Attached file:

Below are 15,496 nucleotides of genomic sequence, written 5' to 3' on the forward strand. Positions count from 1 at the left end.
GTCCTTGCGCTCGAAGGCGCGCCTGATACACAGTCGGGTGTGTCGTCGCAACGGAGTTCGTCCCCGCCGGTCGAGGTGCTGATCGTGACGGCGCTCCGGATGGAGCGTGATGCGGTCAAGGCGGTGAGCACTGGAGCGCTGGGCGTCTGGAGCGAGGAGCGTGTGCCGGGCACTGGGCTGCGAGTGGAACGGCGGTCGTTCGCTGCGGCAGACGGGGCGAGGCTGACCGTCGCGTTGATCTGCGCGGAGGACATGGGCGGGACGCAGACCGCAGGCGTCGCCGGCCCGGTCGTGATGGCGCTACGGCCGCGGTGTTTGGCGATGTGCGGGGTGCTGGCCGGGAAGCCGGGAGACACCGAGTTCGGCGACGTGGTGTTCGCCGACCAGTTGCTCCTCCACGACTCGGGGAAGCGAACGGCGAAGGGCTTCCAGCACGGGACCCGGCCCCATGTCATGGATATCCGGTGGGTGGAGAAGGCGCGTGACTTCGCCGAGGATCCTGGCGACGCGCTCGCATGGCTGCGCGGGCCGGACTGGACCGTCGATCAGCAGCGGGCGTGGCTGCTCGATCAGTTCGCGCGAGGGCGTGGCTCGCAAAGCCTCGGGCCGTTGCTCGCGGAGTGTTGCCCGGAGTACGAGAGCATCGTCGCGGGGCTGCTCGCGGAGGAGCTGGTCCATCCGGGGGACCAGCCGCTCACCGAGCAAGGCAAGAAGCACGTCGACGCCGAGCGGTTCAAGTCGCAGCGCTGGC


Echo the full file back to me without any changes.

Below are 15,496 nucleotides of genomic sequence, written 5' to 3' on the forward strand. Positions count from 1 at the left end.
GTCCTTGCGCTCGAAGGCGCGCCTGATACACAGTCGGGTGTGTCGTCGCAACGGAGTTCGTCCCCGCCGGTCGAGGTGCTGATCGTGACGGCGCTCCGGATGGAGCGTGATGCGGTCAAGGCGGTGAGCACTGGAGCGCTGGGCGTCTGGAGCGAGGAGCGTGTGCCGGGCACTGGGCTGCGAGTGGAACGGCGGTCGTTCGCTGCGGCAGACGGGGCGAGGCTGACCGTCGCGTTGATCTGCGCGGAGGACATGGGCGGGACGCAGACCGCAGGCGTCGCCGGCCCGGTCGTGATGGCGCTACGGCCGCGGTGTTTGGCGATGTGCGGGGTGCTGGCCGGGAAGCCGGGAGACACCGAGTTCGGCGACGTGGTGTTCGCCGACCAGTTGCTCCTCCACGACTCGGGGAAGCGAACGGCGAAGGGCTTCCAGCACGGGACCCGGCCCCATGTCATGGATATCCGGTGGGTGGAGAAGGCGCGTGACTTCGCCGAGGATCCTGGCGACGCGCTCGCATGGCTGCGCGGGCCGGACTGGACCGTCGATCAGCAGCGGGCGTGGCTGCTCGATCAGTTCGCGCGAGGGCGTGGCTCGCAAAGCCTCGGGCCGTTGCTCGCGGAGTGTTGCCCGGAGTACGAGAGCATCGTCGCGGGGCTGCTCGCGGAGGAGCTGGTCCATCCGGGGGACCAGCCGCTCACCGAGCAAGGCAAGAAGCACGTCGACGCCGAGCGGTTCAAGTCGCAGCGCTGGC